In twentieth century, from every nook and corner of the world, there was a demand for gender equality. India, too, in 1948 tried to remove all discriminations on the basis of caste, region or gender through its newly framed Constitution and gave equal rights to men and women. For the development and empowerment of women many programmes and policies were formulated. Efforts are also made for their implementation.

United Nations Organization declared 1975 as the International Womens Year. Since then 8 March is celebrated as International Women’s Day. For empowerment of women, UNO declared 1976-85 as the Women’s Decade.

CEDAW (Convention on Elimination of Discrimination against Women), signed in 1979, is a very important International Treaty, which ensures women’s empowerment. But India signed this treaty with some amendments on 9 July, 1993. CEDAW, not only prevents gender discrimination, but also compels those nations, who have signed the treaty, to prevent discrimination against women in social, cultural and political fields.

India, too, felt that the implementation of the Constitutional rights provided to women was slow, and there was a rise in cases of violence against women. To curb this, and in consonance to International efforts for womens empowerment, National Policy for Women was declared in 1996. In this background, for the development of women and to prevent violence against them, National Commission for Women and State Commissions for Women were constituted.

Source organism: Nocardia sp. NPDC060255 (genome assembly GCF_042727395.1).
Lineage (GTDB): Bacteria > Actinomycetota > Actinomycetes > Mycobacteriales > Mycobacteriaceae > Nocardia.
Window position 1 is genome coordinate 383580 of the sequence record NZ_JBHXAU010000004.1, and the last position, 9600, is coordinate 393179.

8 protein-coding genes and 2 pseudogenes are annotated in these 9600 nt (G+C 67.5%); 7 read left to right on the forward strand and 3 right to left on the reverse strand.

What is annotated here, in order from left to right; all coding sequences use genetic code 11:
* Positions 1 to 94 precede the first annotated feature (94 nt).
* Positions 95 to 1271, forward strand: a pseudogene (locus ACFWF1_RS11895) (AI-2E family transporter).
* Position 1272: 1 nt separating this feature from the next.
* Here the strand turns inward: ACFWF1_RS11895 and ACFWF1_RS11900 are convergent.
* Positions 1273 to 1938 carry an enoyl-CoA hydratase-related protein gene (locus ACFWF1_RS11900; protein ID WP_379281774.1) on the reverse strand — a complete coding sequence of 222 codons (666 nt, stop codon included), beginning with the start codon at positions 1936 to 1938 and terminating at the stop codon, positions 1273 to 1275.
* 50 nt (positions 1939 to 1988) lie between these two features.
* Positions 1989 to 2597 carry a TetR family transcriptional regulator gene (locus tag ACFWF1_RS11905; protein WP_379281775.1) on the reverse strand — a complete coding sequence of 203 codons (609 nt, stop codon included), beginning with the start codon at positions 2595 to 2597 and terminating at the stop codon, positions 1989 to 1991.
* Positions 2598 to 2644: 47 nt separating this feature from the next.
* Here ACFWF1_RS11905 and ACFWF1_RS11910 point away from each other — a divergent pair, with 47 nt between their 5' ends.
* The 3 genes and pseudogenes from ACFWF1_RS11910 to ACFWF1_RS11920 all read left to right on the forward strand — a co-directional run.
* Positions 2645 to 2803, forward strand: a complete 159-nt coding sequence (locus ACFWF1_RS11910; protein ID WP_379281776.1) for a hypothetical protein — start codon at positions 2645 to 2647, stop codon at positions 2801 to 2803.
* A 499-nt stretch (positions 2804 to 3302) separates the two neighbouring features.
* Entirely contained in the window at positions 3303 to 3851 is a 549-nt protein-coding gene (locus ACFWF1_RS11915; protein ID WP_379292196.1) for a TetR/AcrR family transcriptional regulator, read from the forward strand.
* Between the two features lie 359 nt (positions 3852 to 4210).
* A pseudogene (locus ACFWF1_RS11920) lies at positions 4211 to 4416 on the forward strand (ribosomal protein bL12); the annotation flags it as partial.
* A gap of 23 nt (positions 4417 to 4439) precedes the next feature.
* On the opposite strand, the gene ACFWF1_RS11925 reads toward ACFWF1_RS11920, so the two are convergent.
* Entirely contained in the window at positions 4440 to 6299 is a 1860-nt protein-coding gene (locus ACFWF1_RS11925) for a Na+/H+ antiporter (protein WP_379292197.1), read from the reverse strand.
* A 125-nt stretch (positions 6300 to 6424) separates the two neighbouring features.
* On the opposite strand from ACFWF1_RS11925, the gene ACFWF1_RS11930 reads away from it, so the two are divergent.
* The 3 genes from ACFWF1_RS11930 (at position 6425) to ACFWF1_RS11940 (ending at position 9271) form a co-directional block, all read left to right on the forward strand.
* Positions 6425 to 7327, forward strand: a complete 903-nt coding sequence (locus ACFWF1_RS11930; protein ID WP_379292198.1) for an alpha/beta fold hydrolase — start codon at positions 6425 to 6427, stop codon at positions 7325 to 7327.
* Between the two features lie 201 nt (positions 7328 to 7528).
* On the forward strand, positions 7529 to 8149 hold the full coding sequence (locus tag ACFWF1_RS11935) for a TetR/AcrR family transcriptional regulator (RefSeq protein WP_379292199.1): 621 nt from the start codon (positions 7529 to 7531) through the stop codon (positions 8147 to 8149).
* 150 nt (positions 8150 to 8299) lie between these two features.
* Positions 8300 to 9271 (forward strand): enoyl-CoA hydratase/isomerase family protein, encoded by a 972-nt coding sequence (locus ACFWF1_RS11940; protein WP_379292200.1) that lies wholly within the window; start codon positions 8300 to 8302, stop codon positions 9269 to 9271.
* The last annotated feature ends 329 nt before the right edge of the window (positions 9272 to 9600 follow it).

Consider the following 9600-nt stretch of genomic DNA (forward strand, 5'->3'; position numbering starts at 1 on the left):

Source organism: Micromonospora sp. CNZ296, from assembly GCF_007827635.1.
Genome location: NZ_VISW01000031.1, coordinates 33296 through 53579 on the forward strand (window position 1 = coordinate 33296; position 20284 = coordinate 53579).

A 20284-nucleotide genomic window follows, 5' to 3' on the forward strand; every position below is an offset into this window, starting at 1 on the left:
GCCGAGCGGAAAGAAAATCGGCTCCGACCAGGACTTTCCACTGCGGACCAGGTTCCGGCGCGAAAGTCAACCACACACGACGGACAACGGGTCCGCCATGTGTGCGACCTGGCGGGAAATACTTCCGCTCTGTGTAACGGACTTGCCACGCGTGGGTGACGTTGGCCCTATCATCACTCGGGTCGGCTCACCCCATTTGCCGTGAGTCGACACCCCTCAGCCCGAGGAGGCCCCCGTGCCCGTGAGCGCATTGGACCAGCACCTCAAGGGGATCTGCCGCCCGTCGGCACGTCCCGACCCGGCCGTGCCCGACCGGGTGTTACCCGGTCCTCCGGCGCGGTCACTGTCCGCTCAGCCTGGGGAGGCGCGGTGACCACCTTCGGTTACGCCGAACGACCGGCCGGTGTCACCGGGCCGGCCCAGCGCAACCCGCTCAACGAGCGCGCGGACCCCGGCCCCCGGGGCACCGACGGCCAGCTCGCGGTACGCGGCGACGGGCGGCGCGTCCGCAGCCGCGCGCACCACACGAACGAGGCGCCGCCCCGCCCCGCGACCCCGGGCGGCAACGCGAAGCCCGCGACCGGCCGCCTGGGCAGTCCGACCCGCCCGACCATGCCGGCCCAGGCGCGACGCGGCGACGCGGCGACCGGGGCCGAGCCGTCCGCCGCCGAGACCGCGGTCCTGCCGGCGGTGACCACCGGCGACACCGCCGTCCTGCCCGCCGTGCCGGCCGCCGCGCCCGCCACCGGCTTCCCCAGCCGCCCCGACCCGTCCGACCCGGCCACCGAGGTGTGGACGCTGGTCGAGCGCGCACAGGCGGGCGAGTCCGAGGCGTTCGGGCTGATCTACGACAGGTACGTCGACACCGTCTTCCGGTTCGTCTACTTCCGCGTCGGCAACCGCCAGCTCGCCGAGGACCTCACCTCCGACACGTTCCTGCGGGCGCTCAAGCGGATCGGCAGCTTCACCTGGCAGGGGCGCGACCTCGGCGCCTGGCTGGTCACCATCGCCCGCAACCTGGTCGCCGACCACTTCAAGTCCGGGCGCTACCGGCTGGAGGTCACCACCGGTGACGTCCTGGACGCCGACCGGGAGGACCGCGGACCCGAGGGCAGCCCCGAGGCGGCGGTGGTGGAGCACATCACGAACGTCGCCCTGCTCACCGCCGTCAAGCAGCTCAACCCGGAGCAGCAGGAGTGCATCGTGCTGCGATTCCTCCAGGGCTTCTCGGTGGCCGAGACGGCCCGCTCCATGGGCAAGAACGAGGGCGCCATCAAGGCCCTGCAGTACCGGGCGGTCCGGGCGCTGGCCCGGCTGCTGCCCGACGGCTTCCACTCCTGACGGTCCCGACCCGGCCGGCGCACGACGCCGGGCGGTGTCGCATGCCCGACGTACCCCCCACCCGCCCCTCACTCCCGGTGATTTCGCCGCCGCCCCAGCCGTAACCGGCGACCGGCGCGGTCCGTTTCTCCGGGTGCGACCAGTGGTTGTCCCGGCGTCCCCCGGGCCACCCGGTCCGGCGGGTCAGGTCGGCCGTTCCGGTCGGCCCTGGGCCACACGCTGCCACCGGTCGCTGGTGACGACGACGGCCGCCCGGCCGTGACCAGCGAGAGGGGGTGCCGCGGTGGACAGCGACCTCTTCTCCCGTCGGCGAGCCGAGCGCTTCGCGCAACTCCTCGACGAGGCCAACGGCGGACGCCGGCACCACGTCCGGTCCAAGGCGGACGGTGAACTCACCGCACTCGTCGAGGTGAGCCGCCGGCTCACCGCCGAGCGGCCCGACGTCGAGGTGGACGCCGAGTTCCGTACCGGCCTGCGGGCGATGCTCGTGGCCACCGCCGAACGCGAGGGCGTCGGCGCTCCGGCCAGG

Rajasthan is a state historically known for its valiant womenfolk. However, in todays context due to patriarchy feudal mindset & customary laws, it fails to present a healthy, vibrant picture as far as the status of its women is concerned. Its cultural traditions and epic tales of valor are living legends, yet women here lead a backward existence.

The Population of Rajasthan according to the 2011 census stands at about 686 million, making it the 8th most populated state in India. The state makes up about 5.6 of the countrys population a figure which was about 5.4% during the last census in 2001. The state is spread over an area of about 340000 sq. km. making it the largest state in the country in terms of area.. The state has a growth rate of about 21% percent which is the 11th highest growth rate in the country. The population of the state is rising considerably due to rapid efforts towards development and progress.. The sex ratio in Rajasthan also leaves a lot to be desired as it lags behind the national average by 10 points

According to the census figure, Rajasthan has 926 women to every 1000 men and Child Sex Ratio is (CSR) 888:1000 with marked area wise discrepancies. Girls and women in Rajasthan suffer grossly from poor health, illiteracy, social discrimination, suppression, poverty and paucity of resources

To pull the marginalized female population into the mainstream is one of the basic aims with which the Rajasthan State Women’s Commission has been established.

→ Redress the grievances of the suffering women across the State of Rajasthan